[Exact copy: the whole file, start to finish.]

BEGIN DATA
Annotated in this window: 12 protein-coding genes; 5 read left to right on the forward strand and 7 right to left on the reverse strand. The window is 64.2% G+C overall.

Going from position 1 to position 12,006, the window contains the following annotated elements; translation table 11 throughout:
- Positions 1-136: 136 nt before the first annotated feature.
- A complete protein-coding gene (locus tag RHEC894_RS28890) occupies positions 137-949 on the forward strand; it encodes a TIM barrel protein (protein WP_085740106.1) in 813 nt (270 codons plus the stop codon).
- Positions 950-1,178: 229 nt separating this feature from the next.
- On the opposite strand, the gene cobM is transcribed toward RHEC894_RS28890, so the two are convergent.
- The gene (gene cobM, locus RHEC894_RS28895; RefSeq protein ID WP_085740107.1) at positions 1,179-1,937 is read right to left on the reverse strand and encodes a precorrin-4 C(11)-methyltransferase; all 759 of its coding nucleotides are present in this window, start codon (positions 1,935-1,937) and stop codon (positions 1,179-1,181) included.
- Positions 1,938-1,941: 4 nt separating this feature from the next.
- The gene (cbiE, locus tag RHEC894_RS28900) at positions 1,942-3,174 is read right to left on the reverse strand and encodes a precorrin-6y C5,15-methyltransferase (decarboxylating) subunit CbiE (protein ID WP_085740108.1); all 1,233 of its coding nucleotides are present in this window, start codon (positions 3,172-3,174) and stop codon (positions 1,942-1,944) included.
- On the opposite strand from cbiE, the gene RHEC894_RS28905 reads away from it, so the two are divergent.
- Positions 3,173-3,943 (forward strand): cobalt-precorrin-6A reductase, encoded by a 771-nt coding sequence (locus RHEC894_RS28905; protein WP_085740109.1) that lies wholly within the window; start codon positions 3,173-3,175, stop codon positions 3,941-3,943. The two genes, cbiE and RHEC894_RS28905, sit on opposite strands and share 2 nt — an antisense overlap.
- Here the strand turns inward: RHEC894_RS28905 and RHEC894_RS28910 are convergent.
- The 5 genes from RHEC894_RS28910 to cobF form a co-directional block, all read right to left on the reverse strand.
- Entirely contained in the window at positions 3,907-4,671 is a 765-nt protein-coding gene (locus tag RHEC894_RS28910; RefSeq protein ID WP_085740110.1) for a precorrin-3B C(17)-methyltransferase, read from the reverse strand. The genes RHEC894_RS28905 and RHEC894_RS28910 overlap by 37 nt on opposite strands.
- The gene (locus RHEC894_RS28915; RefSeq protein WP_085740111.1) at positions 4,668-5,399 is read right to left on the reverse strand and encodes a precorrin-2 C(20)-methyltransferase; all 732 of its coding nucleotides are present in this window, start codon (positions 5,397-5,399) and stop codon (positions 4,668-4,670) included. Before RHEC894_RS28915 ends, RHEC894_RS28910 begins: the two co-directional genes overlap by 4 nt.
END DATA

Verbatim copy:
Annotated in this window: 12 protein-coding genes; 5 read left to right on the forward strand and 7 right to left on the reverse strand. The window is 64.2% G+C overall.

Going from position 1 to position 12,006, the window contains the following annotated elements; translation table 11 throughout:
- Positions 1-136: 136 nt before the first annotated feature.
- A complete protein-coding gene (locus tag RHEC894_RS28890) occupies positions 137-949 on the forward strand; it encodes a TIM barrel protein (protein WP_085740106.1) in 813 nt (270 codons plus the stop codon).
- Positions 950-1,178: 229 nt separating this feature from the next.
- On the opposite strand, the gene cobM is transcribed toward RHEC894_RS28890, so the two are convergent.
- The gene (gene cobM, locus RHEC894_RS28895; RefSeq protein ID WP_085740107.1) at positions 1,179-1,937 is read right to left on the reverse strand and encodes a precorrin-4 C(11)-methyltransferase; all 759 of its coding nucleotides are present in this window, start codon (positions 1,935-1,937) and stop codon (positions 1,179-1,181) included.
- Positions 1,938-1,941: 4 nt separating this feature from the next.
- The gene (cbiE, locus tag RHEC894_RS28900) at positions 1,942-3,174 is read right to left on the reverse strand and encodes a precorrin-6y C5,15-methyltransferase (decarboxylating) subunit CbiE (protein ID WP_085740108.1); all 1,233 of its coding nucleotides are present in this window, start codon (positions 3,172-3,174) and stop codon (positions 1,942-1,944) included.
- On the opposite strand from cbiE, the gene RHEC894_RS28905 reads away from it, so the two are divergent.
- Positions 3,173-3,943 (forward strand): cobalt-precorrin-6A reductase, encoded by a 771-nt coding sequence (locus RHEC894_RS28905; protein WP_085740109.1) that lies wholly within the window; start codon positions 3,173-3,175, stop codon positions 3,941-3,943. The two genes, cbiE and RHEC894_RS28905, sit on opposite strands and share 2 nt — an antisense overlap.
- Here the strand turns inward: RHEC894_RS28905 and RHEC894_RS28910 are convergent.
- The 5 genes from RHEC894_RS28910 to cobF form a co-directional block, all read right to left on the reverse strand.
- Entirely contained in the window at positions 3,907-4,671 is a 765-nt protein-coding gene (locus tag RHEC894_RS28910; RefSeq protein ID WP_085740110.1) for a precorrin-3B C(17)-methyltransferase, read from the reverse strand. The genes RHEC894_RS28905 and RHEC894_RS28910 overlap by 37 nt on opposite strands.
- The gene (locus RHEC894_RS28915; RefSeq protein WP_085740111.1) at positions 4,668-5,399 is read right to left on the reverse strand and encodes a precorrin-2 C(20)-methyltransferase; all 732 of its coding nucleotides are present in this window, start codon (positions 5,397-5,399) and stop codon (positions 4,668-4,670) included. Before RHEC894_RS28915 ends, RHEC894_RS28910 begins: the two co-directional genes overlap by 4 nt.